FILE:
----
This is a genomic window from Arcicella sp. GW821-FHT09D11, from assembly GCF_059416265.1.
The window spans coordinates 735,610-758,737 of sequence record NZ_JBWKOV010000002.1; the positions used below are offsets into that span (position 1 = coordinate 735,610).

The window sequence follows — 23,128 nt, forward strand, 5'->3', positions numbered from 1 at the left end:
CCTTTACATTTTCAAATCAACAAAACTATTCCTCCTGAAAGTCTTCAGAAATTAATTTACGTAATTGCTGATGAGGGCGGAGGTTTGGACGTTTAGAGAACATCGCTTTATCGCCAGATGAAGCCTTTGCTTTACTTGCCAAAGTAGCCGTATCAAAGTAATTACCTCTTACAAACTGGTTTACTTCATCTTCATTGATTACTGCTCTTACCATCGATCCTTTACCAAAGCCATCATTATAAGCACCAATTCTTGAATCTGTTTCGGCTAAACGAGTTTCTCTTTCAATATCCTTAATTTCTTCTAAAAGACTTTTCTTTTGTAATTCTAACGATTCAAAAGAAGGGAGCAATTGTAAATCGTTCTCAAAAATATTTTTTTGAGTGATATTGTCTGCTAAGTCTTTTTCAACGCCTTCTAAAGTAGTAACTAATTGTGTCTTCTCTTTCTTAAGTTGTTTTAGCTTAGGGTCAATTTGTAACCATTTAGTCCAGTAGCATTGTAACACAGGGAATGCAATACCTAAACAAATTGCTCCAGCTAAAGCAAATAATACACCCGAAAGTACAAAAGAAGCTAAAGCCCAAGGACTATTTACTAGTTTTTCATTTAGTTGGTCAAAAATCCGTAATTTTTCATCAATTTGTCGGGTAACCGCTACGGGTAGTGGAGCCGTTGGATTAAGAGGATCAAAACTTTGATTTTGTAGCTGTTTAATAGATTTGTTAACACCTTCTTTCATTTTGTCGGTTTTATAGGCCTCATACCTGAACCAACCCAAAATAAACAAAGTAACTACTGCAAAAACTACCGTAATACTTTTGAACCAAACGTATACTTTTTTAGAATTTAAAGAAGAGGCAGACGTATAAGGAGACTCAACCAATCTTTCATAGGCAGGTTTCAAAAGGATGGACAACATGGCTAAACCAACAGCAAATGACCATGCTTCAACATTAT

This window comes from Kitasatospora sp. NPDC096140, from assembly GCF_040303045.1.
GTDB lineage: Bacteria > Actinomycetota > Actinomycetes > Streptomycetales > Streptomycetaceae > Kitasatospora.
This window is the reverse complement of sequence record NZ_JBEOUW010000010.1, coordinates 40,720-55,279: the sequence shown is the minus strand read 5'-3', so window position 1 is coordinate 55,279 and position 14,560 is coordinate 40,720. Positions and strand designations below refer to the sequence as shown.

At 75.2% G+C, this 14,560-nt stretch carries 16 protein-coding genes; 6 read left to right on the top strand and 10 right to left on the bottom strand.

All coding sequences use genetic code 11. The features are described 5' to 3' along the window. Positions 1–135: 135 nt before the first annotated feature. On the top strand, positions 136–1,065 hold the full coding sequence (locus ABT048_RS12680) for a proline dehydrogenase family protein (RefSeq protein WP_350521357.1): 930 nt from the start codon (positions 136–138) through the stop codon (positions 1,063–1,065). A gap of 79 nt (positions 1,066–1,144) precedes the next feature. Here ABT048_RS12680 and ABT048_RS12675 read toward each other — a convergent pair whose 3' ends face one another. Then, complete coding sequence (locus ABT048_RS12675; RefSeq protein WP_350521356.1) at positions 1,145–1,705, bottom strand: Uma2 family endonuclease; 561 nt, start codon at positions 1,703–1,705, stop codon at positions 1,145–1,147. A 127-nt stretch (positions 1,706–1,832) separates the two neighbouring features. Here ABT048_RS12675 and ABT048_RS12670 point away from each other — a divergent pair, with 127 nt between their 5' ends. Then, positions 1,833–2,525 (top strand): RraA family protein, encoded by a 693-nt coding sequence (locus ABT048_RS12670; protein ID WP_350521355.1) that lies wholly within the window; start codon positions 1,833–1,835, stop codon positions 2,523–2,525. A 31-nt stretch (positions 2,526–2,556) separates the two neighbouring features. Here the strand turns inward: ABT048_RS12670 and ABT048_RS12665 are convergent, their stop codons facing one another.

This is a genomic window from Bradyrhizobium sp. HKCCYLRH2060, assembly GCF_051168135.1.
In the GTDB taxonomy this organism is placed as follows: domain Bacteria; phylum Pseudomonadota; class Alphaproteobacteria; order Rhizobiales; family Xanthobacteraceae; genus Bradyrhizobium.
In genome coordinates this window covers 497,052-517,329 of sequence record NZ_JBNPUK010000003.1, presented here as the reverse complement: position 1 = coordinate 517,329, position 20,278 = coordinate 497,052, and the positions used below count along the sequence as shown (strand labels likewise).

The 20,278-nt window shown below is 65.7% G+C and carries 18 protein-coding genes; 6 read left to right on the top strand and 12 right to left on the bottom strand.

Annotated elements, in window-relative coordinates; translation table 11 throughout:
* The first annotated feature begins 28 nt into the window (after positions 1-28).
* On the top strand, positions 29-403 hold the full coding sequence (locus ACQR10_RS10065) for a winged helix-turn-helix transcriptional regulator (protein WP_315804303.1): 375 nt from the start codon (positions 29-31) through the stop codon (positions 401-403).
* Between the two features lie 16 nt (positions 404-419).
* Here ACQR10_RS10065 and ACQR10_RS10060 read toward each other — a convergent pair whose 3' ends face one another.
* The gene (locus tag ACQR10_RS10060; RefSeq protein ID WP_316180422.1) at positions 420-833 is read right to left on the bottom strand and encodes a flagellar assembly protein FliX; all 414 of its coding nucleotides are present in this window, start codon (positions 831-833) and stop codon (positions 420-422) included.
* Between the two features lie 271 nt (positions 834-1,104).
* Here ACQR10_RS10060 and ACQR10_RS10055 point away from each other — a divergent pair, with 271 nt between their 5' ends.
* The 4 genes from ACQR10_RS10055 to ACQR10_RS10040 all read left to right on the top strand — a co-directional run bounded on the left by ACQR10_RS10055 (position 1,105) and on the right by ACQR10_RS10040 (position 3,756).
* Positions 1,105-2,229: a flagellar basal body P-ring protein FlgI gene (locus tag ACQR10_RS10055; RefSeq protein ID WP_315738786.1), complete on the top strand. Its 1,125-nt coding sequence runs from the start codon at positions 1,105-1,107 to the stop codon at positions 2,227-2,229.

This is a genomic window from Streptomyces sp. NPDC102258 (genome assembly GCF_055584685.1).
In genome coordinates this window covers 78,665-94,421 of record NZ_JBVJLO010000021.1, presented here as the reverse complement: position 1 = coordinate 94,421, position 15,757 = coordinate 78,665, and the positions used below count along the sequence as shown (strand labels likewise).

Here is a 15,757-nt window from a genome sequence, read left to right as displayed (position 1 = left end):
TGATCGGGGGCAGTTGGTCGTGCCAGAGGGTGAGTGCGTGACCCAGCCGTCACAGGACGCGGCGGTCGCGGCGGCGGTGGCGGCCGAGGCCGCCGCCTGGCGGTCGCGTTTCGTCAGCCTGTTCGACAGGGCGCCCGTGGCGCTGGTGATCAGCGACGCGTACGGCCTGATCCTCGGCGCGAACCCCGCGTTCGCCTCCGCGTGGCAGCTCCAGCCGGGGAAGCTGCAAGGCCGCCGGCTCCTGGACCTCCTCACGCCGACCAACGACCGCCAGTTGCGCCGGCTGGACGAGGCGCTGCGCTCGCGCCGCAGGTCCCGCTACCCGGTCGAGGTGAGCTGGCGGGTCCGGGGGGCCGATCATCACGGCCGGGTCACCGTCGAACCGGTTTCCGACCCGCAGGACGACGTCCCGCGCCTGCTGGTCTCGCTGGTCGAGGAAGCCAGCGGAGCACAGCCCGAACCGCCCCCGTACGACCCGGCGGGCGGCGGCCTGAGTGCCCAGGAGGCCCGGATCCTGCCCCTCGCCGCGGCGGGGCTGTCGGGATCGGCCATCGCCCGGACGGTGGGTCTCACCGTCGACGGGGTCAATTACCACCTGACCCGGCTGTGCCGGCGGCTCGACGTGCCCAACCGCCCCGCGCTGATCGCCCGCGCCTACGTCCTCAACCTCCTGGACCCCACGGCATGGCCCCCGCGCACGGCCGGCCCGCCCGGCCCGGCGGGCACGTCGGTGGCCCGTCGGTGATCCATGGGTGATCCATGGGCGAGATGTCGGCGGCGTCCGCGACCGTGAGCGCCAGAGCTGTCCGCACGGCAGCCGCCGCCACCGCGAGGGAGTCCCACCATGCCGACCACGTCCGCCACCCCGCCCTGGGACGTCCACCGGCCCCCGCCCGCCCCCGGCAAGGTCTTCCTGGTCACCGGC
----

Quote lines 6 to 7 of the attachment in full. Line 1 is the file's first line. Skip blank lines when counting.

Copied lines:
GTDB lineage: Bacteria > Actinomycetota > Actinomycetes > Streptomycetales > Streptomycetaceae > Kitasatospora.
This window is the reverse complement of sequence record NZ_JBEOUW010000010.1, coordinates 40,720-55,279: the sequence shown is the minus strand read 5'-3', so window position 1 is coordinate 55,279 and position 14,560 is coordinate 40,720. Positions and strand designations below refer to the sequence as shown.